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Portable milling machines: Installation methods

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Portable milling machines are used for many different types of on-site machining projects throughout the oil & gas, power generation and petrochemicals industries.

For the on-site machinist, knowing in advance how the product will be mounted onto the job will not only help things run smoothly, but also deliver accurate results, and ultimately, save the customer both time and money.

So, what are the different ways that 2-axis and 3-axis portable milling machines can be set up?

Our examples below will give you an overview of the commonest methods.

The milling machine, or milling rail, as they are commonly called, is normally supplied with bolt holes which allow fixing either directly to the job, or onto other fixing components. Examples of these are as follows:


Mounting plates and brackets


Above Left: Brackets supplied as standard with the milling rail.

The mounting plates can play a significant part in the overall project.  In many cases, it will need to be produced especially for the specific job and may be attached to the work piece using methods such as tack welding, or drilling and tapping. In the case of pump motor mounting pads, these can include a mix of steel and concrete.


Heat exchanger mounting plates

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Above:Heat exchanger mounting plate

A more lightweight type of milling machine, such as the Mirage LMR range, are ideal for jobs such as machining division slots at the end of heat exchanger tubes.  Tack welding is not appropriate in this case, so purpose made heat exchanger ‘tube sheet mounting plates’ should be used.


Chain clamps and ratchet straps

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For fixing to pipework and other cylindrical items, a chain clamp can be wrapped around the pipe and the milling rail bolted onto it.  For large diameters of over 1.5m, a ratchet/cargo strap can provide a more lightweight and satisfactory solution.


Switch magnets


Switch magnets can be used to fix the milling machines to any steel surface, providing a means of fixing that requires no change to the work piece. These are bolted onto the milling rail and levers on each magnet lowered to secure the milling rail or gantry into position.


Gantrys for milling machines


Gantry systems are used when a large working envelope is needed. A gantry used with a 2-axis milling rail will provide a 3-axis solution. They can be mounted in both horizontally and vertically however, when using a rack feed type, the rails incorporating the rack should be positioned in the horizontal orientation.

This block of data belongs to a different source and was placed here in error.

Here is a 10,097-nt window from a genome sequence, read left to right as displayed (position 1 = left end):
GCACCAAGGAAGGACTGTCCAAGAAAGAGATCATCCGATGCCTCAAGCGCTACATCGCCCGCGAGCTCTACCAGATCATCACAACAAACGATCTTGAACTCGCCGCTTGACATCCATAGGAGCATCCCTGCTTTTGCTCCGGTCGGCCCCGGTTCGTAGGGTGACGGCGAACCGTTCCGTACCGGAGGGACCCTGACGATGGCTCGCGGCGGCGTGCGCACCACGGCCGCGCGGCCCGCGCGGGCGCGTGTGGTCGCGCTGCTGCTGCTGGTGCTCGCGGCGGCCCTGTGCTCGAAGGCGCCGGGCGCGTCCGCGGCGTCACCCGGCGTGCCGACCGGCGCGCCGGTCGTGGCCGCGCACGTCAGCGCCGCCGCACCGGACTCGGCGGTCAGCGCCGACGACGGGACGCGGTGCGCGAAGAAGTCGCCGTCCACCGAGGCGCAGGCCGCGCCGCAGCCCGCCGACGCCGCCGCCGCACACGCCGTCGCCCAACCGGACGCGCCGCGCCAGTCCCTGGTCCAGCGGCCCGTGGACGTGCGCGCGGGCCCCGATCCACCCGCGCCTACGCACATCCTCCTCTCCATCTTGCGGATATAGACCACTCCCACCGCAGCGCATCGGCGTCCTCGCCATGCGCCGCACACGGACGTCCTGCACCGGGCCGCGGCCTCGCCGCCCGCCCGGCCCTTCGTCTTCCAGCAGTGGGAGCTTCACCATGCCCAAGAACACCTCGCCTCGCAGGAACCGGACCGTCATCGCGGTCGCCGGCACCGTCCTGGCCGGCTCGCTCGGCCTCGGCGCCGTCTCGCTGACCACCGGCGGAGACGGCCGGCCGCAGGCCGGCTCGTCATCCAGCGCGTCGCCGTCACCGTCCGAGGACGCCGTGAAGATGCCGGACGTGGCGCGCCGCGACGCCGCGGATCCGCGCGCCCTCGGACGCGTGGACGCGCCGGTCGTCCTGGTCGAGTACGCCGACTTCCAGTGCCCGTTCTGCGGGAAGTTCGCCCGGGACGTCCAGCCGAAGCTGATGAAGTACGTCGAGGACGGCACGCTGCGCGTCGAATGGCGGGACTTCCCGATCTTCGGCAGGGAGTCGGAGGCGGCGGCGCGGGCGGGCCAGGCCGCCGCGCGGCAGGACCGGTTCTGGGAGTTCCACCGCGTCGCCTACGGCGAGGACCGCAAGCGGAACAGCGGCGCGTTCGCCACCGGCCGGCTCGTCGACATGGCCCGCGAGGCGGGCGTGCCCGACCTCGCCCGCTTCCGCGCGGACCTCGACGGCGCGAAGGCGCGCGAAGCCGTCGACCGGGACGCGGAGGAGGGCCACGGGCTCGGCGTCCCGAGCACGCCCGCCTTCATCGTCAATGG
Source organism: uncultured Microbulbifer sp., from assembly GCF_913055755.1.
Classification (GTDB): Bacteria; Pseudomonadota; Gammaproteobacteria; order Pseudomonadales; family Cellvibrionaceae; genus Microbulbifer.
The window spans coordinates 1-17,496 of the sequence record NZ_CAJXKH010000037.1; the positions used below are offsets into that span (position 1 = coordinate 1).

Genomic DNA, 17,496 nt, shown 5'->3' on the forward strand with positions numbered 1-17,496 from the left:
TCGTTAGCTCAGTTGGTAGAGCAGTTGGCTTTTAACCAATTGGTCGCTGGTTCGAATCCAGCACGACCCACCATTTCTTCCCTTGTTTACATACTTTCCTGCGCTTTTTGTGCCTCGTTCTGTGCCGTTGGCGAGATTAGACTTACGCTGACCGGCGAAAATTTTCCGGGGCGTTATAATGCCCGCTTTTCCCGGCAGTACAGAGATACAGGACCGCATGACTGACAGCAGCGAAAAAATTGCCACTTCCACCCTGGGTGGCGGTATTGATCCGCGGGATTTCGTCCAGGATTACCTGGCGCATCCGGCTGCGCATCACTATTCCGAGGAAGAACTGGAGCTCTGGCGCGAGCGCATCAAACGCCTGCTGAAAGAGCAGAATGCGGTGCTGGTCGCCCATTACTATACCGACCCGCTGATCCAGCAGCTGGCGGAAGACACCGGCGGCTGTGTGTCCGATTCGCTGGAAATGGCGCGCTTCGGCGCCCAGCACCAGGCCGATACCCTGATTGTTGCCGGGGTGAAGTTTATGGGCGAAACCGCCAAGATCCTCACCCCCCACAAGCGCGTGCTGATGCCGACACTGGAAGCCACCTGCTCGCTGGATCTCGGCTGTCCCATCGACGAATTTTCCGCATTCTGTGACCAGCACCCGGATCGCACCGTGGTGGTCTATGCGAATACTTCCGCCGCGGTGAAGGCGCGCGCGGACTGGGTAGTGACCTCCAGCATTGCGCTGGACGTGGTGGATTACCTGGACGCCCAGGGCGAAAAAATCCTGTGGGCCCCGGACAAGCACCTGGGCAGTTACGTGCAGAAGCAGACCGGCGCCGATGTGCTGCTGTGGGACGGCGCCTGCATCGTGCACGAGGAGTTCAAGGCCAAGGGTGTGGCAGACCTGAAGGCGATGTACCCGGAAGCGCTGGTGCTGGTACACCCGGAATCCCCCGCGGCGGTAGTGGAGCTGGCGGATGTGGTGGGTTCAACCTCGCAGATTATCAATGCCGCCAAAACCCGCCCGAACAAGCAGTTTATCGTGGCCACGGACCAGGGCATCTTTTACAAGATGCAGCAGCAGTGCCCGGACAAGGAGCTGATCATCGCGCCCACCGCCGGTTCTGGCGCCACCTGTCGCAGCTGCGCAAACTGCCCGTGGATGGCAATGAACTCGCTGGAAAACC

Quick setting and fine adjusting

When installed into position, the milling assembly will need to be checked and adjusted to align it properly with the work piece. The extent to which this is done will depend upon each customer’s requirement, for example, a task to machine division slots in a heat exchanger tube will not need laser alignment. In situations like this checking and adjusting with a clock dial indicator will be accurate enough. Larger jobs, such as those using a gantry, will most likely need to be checked using laser alignment. 

Adjusting the alignment of the milling rail is done using the M12 bolts on the mounting brackets supplied with the machine. See illustration below:


One method of aligning a gantry is to use adjustable wedges, like the example shown below. These are attached to the underside of each gantry rail and height adjustments made using the bolt on the front of the wedge. More information on laser aligning a gantry can be found on our previous article here.



Safety during installation

Lift hooks are provided for manoeuvring each machine, but some of the more lightweight and smaller milling rails, such as the LMR range are capable of being lifted into position by 2 people.

The information provided in this article is merely intended to provide an insight into the various set up methods. Setting up a milling machine on-site should only be carried out by suitably trained and qualified personnel and normal safety procedures must be carried out to avoid the possibility of an accident occurring.  

You can find out more about Mirage milling machines by getting in touch with your regional Mirage contact  here or by downloading the Linear Milling Buyers Guide.

Download the Mirage Machines Linear Milling Buyers Guide


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